(Reuters) - Following is a look at the history of breast implants. Jean-Claude Mas, whose company Poly Implant Prothese (PIP) sparked a global health scare by using substandard silicone, was arrested Thursday.
Breast implants are pockets of liquid that are placed inside a breast to increase its size or adjust its appearance. There are two main kinds, containing either saline (salt water) or silicone, a squishy gel.
1895 - Austrian-German surgeon Vincenz Czerny, known as ‘the father of plastic surgery’, performs breast reconstruction on a woman at the University of Heidelberg.
1945 - After World War Two in Japan, prostitutes catering to the tastes of the U.S. military, begin injecting industrial silicone directly into their breasts. They previously tried goats’ milk and paraffin.
1962 - Thomas Cronin and Frank Gerow invent the silicone breast implant. Texan Timmie Jean Lindsey becomes the first woman to have the procedure.
1976 - The U.S. Food and Drug Administration (FDA) regulates silicone breast implants, subjecting them to controls and performance standards.
1982 - The FDA places breast implants in the more rigorous class III category, because of “reports of adverse events in the medical literature.”
1991 - Jean-Claude Mas establishes Poly Implant Prothese (PIP) based in southern France, near Toulon.
December 1991 - Mariann Hopkins wins $7.3 million from Dow Corning for health issues linked to her ruptured implants. More than 130 lawsuits have so far been filed against Dow Corning.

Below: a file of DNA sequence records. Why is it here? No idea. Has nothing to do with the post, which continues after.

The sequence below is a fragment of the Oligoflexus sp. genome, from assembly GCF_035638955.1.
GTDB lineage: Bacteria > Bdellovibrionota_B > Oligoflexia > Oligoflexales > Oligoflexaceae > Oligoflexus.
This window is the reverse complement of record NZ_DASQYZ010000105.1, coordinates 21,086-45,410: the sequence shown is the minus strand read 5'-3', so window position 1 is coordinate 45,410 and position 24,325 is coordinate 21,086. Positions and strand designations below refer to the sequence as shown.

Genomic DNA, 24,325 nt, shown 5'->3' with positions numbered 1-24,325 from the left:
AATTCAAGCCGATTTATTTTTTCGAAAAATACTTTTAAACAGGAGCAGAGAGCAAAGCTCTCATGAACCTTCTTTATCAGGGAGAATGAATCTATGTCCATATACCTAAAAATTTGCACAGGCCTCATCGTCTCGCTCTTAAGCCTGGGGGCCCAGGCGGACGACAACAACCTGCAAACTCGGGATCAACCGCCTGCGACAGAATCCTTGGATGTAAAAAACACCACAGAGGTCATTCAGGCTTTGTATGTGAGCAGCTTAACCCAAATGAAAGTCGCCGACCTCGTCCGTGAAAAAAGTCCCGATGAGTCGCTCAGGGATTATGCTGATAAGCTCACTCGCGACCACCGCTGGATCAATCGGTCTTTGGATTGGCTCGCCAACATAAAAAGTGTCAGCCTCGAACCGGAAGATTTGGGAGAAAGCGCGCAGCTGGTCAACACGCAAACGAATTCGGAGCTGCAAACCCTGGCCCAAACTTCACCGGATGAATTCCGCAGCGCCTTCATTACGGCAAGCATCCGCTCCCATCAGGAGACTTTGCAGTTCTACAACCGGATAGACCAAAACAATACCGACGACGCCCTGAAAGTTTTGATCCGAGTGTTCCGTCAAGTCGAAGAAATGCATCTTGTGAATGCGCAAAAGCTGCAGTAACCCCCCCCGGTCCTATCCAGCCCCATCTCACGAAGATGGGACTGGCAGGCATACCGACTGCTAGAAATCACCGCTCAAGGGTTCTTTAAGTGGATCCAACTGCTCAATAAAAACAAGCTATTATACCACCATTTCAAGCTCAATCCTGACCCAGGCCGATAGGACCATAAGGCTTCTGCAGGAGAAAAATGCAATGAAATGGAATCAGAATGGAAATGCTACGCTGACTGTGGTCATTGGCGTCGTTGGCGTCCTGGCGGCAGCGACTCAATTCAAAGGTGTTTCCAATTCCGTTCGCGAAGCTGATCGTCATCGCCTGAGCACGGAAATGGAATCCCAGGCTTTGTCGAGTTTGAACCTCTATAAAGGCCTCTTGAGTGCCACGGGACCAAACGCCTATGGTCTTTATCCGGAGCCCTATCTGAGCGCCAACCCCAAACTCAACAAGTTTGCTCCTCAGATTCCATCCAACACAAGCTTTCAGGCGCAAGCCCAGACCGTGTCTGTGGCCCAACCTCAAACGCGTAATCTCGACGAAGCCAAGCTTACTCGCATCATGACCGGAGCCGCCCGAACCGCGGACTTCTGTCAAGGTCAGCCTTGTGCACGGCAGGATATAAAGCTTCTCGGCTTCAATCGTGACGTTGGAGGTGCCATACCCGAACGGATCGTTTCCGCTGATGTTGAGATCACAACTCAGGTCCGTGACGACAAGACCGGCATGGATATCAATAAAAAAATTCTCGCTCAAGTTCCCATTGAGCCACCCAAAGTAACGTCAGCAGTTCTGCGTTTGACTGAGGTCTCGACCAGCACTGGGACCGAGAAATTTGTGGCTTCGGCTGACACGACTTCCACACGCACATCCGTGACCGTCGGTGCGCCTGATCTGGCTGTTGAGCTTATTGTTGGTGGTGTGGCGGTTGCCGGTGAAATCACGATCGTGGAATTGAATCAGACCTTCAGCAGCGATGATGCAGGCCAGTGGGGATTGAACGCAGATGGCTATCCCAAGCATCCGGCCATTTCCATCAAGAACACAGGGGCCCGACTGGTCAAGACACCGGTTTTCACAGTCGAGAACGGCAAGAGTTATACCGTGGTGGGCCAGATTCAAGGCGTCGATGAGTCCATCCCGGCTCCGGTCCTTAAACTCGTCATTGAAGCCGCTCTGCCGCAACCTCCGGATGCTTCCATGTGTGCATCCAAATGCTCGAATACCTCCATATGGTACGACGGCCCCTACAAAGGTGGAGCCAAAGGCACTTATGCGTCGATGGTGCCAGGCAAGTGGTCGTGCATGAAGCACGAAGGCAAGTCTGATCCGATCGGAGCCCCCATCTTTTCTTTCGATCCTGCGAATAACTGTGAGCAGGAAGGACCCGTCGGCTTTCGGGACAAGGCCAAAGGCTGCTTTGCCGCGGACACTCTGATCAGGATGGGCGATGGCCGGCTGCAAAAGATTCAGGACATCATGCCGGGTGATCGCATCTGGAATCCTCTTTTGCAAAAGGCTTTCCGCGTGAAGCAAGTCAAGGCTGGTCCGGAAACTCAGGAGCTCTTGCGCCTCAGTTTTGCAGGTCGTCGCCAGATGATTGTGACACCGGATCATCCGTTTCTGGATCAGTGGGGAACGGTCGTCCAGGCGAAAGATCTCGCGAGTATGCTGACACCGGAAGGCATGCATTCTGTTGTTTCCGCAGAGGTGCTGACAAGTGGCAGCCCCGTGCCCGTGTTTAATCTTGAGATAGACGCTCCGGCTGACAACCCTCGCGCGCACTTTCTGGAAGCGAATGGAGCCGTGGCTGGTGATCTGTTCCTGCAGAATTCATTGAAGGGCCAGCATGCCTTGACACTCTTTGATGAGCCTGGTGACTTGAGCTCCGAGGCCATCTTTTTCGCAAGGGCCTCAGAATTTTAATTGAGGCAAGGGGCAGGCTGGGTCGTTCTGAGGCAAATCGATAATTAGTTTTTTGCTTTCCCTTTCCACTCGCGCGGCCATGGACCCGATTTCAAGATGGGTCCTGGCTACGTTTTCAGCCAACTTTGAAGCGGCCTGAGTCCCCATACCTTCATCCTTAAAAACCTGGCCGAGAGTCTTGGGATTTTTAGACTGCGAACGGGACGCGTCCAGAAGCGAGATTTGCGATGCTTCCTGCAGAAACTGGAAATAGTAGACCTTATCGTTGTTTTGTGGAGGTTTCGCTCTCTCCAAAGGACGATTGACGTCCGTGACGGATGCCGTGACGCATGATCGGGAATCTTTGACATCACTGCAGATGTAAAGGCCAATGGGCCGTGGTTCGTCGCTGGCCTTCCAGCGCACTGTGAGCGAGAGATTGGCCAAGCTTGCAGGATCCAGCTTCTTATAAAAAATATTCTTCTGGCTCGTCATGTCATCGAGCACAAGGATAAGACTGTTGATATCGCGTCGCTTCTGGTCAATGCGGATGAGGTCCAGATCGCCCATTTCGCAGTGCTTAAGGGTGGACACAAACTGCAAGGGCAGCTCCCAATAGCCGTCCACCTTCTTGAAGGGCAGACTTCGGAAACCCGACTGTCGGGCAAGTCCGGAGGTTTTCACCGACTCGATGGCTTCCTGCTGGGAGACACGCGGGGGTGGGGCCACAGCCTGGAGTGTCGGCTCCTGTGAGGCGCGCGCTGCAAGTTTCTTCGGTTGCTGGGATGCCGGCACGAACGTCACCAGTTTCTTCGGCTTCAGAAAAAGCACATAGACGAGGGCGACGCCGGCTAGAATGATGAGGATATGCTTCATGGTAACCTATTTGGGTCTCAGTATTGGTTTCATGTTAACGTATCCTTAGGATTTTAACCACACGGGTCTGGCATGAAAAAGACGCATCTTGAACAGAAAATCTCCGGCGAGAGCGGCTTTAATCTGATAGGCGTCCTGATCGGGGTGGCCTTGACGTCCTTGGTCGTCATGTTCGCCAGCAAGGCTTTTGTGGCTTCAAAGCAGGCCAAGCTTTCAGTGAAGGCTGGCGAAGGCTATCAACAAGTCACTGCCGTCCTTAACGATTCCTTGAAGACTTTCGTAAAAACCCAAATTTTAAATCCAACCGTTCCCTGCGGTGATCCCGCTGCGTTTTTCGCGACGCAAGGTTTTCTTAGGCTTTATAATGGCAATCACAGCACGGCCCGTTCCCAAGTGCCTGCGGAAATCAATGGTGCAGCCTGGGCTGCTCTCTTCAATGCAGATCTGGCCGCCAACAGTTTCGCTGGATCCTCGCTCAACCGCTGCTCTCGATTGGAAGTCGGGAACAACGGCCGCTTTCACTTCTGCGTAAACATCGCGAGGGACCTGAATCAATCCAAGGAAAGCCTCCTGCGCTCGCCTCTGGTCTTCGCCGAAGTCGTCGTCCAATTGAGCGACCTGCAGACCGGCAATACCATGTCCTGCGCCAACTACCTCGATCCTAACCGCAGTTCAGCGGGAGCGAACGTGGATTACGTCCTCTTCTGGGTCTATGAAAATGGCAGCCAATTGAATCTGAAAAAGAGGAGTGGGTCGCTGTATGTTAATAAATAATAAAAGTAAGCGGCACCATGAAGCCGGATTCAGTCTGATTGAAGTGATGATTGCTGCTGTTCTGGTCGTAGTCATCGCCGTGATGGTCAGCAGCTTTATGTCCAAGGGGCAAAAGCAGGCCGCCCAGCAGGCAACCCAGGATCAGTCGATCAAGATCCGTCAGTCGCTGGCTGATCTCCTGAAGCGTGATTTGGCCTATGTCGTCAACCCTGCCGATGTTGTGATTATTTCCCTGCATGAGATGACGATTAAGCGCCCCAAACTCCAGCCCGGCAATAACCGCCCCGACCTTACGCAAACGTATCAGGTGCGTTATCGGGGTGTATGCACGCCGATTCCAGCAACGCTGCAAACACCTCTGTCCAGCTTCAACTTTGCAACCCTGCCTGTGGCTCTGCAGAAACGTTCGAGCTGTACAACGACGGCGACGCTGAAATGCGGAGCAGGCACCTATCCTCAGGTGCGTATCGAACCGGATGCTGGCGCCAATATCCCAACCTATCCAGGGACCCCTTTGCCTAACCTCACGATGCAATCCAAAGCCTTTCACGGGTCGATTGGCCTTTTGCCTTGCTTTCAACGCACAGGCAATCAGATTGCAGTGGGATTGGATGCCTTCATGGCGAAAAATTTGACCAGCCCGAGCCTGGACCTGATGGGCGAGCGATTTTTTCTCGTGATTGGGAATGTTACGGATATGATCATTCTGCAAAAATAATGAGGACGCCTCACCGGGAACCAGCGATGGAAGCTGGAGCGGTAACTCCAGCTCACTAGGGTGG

January 1992 - FDA calls for a voluntary moratorium on the use of silicone gel breast implants until safety has been reviewed.
— Several countries follow the FDA’s lead including Germany, Spain, France, Austria and Italy. Saline breast implants are not affected.
March 1992 - Several major medical manufacturers including Dow Corning, Bristol-Myers Squibb and Bioplasty withdraw from the silicone implant market.
April 1992 - The FDA advises that silicone breast implants should only be used for reconstruction after surgery or to correct congenital deformities.
May 1995 - Faced by massive lawsuits, Dow Corning files for Chapter 11 bankruptcy; litigation was halted by the filing.
1996 - PIP begins selling saline-filled implants in the United States, but its failure to gain necessary pre-market approval in 2000 from the FDA to keep selling these implants cuts off that key market.
2000 - France lifts its ban on silicone implants.
December 2000 - The United Kingdom bans PIP hydrogel implants given to 4,000 women since 1994, finding the manufacturer’s biological safety assessment of the product to be inadequate.
2006 - The FDA lifts its restrictions on silicone breast implants, clearing them for cosmetic use in women aged from 22.
2010 - Breast implantation is the most popular form of plastic surgery in the United States with 318,123 augmentations performed, 62 percent of which used silicone implants.
March 2010 - France’s health regulator, AFSSAPS, performs an inspection of PIP’s headquarters. AFSSAPS orders the withdrawal of silicone breast implants made by PIP from the market. PIP files for bankruptcy.
December 2011 - France’s health minister announces that the 30,000 French women with PIP implants should have them removed and it will pay for the operations. Venezuela, Germany and the Czech Republic also advise that implants should be removed.
— The United Kingdom does not advise women to remove the implants, but says the National Health Service will replace implants for patients to whom it had provided the surgery.
January 26. 2012 - Mas and CEO Claude Couty are arrested.
Reporting by Naomi O'Leary, David Cutler, London Editorial Reference Unit and Alexandria Sage, Paris